The best thing about pyrolysis is that fuel and energy in Cambodia is already so expensive making it a more attractive market to enter. Marty (another trekker in our team) has bought the materials for a pyrolysis prototype today so we will see how that goes in the coming days and keep everyone updated.

Exciting times ahead!

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Ben Grossberg Jan 18, 2017

Awesome to hear that Marty is working on a pyrolysis prototype! Since finding out about pyrolysis technology i've felt like that could be the best option of going with. Pretty #moonshot but at the same time it could have huge benefits and is also easily scalable. Plenty of good examples in Europe that it could be based off I believe.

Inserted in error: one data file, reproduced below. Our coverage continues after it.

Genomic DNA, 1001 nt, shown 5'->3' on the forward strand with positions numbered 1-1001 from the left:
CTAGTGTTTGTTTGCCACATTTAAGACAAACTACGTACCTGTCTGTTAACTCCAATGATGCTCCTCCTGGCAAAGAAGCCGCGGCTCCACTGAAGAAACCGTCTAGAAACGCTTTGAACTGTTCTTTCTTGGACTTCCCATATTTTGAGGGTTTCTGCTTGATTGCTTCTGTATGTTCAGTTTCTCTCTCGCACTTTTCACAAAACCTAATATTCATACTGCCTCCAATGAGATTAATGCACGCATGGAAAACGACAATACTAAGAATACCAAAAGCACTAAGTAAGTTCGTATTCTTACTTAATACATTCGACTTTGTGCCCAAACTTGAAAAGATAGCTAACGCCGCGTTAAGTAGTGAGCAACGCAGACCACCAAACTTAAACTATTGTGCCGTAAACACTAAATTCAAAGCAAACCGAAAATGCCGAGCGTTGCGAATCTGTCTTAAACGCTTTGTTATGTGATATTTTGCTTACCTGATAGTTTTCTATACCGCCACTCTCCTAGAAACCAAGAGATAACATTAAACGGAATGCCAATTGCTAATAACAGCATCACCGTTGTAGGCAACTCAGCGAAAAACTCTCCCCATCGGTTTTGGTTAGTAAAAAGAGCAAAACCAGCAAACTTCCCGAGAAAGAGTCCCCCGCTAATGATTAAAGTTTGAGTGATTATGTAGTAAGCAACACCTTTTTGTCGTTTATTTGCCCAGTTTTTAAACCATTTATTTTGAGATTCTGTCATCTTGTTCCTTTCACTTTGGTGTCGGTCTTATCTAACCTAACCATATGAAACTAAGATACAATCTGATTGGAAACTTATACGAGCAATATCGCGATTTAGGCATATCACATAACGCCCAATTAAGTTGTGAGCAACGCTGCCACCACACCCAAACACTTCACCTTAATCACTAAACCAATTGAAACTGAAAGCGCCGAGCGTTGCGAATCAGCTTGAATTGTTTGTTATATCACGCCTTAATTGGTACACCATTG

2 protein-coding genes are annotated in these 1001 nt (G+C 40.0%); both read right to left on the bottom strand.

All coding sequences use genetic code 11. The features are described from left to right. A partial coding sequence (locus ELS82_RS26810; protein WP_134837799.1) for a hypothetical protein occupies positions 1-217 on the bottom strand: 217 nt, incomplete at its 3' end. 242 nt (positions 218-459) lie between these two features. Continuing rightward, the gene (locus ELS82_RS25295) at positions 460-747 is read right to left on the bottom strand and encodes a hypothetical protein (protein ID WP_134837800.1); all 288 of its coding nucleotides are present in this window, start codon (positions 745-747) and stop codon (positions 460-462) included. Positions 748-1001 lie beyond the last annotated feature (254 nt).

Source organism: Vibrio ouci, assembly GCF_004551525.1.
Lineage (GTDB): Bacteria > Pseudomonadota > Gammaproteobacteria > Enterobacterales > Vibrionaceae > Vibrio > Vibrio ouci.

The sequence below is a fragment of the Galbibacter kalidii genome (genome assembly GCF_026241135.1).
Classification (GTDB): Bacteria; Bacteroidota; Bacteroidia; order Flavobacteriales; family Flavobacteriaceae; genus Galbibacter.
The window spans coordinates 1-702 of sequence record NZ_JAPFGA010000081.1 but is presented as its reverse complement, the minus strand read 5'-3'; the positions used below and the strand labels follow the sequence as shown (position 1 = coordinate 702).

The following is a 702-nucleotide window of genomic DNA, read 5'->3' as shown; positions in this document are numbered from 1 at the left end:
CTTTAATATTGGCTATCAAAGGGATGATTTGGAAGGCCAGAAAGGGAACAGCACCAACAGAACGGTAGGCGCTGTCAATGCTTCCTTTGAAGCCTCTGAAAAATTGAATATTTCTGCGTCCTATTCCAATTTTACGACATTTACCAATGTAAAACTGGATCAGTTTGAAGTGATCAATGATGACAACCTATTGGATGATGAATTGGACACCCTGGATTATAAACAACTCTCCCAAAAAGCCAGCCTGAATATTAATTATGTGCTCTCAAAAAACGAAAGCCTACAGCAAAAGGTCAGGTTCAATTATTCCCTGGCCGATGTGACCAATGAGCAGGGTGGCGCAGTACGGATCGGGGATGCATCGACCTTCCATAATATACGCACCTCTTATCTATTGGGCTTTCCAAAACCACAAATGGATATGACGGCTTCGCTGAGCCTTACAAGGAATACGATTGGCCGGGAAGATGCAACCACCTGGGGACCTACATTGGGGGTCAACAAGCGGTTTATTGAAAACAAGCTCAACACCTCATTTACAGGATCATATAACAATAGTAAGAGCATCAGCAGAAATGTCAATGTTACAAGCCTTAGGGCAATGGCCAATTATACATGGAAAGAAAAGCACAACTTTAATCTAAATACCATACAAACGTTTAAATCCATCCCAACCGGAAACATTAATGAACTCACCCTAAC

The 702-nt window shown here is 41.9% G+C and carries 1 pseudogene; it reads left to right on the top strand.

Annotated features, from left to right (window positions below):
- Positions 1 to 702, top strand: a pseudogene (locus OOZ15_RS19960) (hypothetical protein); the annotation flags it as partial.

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Tim Allen Jan 18, 2017

Yeah we've found that there are some pretty substantial initial costs involved with large scalable pyrolysis technology. We're still pretty optimistic about it at the moment. Still need to do a lot more research on its feasibility but doing the experiment today will definitely be insightful!

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Ben Grossberg Jan 18, 2017

With the asphalt road idea, would it be possible to do that without the support of the government? What if villages would could collectively pay for construction of a asphalt road to their area and completely sidestep dealing with the government?

Probably not because roads are traditionally government build and maintained but it could be worth looking into.

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Marty Brown Jan 23, 2017

Hi Mike, Im part of the January Cambodia P4P team.